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Senate Antitrust Subcommittee chairman asks regulators to block AT&T / T-Mobile merger

By on July 20, 2011 at 3:24 PM.

Senate Antitrust Subcommittee chairman asks regulators to block AT&T / T-Mobile merger

Senator Herb Kohl, the chairman of the Senate’s antitrust subcommittee is recommending that federal regulators deny AT&T’s $39 billion planned acquisition of T-Mobile. ”I have concluded that this acquisition, if permitted to proceed, would likely cause substantial harm to competition and consumers, would be contrary to antitrust law and not in the public interest, and therefore should be blocked by your agencies,” Kohl said on Wednesday. Congresswoman Anna Eshoo, chairwoman of the House Energy and Commerce Communications and Technology Subcommittee, Congressman John Conyers, and Congressman Edward Markey also recently wrote a letter to the Justice Department and the FCC expressing concern that the acquisition would hurt competition in the U.S. wireless market. “We believe that AT&T’s acquisition of T-Mobile would be a troubling backward step in federal public policy–a retrenchment from nearly two decades of promoting competition and open markets to acceptance of a duopoly in the wireless marketplace,” the letter said. “Such industry consolidation could reduce competition and increase consumer costs at a time our country can least afford it.” Sprint and its CEO Dan Hesse have also been very involved in trying to stop the merger. While Hesse has argued the deal will “stifle innovation” in the U.S. Wireless market, AT&T’s CEO Randall Stephenson has argued the opposite and has said it will result in “net job growth.” In June AT&T’s General Counsel Wayne Watts said that the deal, which has been backed by other big tech hitters such as Microsoft, was on schedule for a March 2012 approval. More →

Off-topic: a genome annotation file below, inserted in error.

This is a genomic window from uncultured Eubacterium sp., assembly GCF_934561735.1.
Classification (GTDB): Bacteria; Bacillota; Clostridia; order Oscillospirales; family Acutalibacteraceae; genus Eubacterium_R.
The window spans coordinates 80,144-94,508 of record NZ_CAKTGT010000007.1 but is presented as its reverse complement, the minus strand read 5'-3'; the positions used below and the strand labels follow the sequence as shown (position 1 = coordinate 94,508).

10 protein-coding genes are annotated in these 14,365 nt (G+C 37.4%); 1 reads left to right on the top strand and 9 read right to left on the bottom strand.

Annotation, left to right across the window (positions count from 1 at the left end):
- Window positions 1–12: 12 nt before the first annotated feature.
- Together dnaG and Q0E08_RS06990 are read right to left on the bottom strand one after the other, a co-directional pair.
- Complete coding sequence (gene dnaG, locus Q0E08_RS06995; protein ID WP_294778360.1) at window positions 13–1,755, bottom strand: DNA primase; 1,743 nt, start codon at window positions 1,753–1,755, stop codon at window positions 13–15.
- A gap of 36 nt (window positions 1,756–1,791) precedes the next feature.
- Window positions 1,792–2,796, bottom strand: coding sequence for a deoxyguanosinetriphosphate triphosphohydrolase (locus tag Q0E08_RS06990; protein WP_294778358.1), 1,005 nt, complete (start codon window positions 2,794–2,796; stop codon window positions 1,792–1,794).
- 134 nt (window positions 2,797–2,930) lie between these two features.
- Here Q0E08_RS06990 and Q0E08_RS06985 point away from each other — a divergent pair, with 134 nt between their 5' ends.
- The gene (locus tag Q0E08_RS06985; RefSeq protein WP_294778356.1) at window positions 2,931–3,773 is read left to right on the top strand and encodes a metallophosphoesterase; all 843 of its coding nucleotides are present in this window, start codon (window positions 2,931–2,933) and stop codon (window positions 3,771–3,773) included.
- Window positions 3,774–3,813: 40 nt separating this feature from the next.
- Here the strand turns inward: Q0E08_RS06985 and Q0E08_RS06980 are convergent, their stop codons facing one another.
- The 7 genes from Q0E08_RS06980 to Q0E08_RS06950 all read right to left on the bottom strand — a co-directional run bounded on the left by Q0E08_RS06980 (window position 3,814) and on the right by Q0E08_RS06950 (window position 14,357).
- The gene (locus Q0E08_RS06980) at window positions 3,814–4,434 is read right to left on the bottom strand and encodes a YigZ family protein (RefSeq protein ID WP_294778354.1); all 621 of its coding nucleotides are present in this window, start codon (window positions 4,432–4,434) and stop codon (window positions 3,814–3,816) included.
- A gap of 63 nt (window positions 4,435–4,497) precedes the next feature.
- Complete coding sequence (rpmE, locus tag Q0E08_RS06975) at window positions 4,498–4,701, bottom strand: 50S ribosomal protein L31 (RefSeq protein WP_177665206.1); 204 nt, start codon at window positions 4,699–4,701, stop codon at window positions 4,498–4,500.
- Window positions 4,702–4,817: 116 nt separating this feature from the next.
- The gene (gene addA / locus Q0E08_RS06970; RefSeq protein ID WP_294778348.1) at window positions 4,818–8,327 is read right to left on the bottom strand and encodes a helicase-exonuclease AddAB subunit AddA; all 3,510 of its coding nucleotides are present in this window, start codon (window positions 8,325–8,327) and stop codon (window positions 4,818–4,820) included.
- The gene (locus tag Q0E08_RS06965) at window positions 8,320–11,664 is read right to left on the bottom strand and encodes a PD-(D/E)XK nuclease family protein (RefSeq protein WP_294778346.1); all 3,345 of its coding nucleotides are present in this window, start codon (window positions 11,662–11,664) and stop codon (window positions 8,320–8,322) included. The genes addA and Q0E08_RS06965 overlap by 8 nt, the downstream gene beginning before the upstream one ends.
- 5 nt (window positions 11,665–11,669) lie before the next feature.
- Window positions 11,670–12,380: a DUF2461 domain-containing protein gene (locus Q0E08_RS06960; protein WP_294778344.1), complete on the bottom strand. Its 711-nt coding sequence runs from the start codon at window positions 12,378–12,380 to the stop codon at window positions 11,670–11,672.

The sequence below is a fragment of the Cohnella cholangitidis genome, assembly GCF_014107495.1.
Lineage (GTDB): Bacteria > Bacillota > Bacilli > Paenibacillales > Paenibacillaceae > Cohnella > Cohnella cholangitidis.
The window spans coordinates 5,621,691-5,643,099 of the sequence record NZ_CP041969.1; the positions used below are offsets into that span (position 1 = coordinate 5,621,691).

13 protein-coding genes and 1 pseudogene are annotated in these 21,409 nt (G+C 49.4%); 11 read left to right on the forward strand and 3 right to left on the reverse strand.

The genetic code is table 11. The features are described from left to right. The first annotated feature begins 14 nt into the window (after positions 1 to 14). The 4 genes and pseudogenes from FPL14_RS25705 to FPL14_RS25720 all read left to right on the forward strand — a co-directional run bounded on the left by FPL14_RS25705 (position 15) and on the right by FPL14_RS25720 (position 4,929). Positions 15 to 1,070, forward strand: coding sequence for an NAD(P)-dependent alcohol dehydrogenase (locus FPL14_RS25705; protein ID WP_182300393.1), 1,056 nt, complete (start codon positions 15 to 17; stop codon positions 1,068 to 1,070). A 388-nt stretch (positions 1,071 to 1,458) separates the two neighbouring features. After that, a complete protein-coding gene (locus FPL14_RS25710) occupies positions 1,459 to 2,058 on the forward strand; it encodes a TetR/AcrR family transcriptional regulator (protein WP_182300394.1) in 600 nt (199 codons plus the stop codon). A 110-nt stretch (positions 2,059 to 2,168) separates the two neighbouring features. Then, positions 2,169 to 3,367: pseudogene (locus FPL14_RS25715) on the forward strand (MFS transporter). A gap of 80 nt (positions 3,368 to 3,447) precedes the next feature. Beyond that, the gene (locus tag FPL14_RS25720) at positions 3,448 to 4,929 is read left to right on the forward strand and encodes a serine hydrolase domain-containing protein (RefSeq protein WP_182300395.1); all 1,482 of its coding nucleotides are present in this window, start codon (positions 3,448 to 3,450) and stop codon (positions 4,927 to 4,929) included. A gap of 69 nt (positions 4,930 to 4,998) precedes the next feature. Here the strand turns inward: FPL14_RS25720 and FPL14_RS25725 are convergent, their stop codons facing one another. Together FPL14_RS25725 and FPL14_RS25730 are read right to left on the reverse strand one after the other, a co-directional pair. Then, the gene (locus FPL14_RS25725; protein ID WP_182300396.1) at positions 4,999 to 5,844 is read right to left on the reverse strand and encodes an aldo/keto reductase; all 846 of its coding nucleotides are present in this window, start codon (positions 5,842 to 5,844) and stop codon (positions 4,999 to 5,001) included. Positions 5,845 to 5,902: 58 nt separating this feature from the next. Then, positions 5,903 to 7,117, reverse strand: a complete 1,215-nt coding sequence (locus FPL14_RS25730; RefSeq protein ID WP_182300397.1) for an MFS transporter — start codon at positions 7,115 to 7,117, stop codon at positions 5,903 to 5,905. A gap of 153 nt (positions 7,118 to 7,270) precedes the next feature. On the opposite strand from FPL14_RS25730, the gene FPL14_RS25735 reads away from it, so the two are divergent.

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AT&T’s T-Mobile acquisition to receive in-depth Department of Justice investigation

By on May 3, 2011 at 3:59 PM.

AT&T’s T-Mobile acquisition to receive in-depth Department of Justice investigation

The Department of Justice will perform an “in-depth” investigation of AT&T’s proposition to acquire T-Mobile USA, Reuters is reporting. Such an investigation comes as no surprise, as one FCC official assured the public on April 14th that the acquisition would get a thorough review from government antitrust and communications officials. Bloomberg says that the DoJ can issue a decision in as little as 30 days, however, a “second request,” could mean that the investigation will take longer. AT&T announced its plan to purchase T-Mobile USA from Deutsche Telekom for $39 billion on March 20th. Despite Sprint’s claims that the acquisition will stifle competition in the U.S. wireless market, AT&T has argued that the deal will fuel economic growth and create new jobs. More →

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AT&T's T-Mobile acquisiton to get thorough review, FCC official says

By on April 14, 2011 at 12:27 PM.

AT&T's T-Mobile acquisiton to get thorough review, FCC official says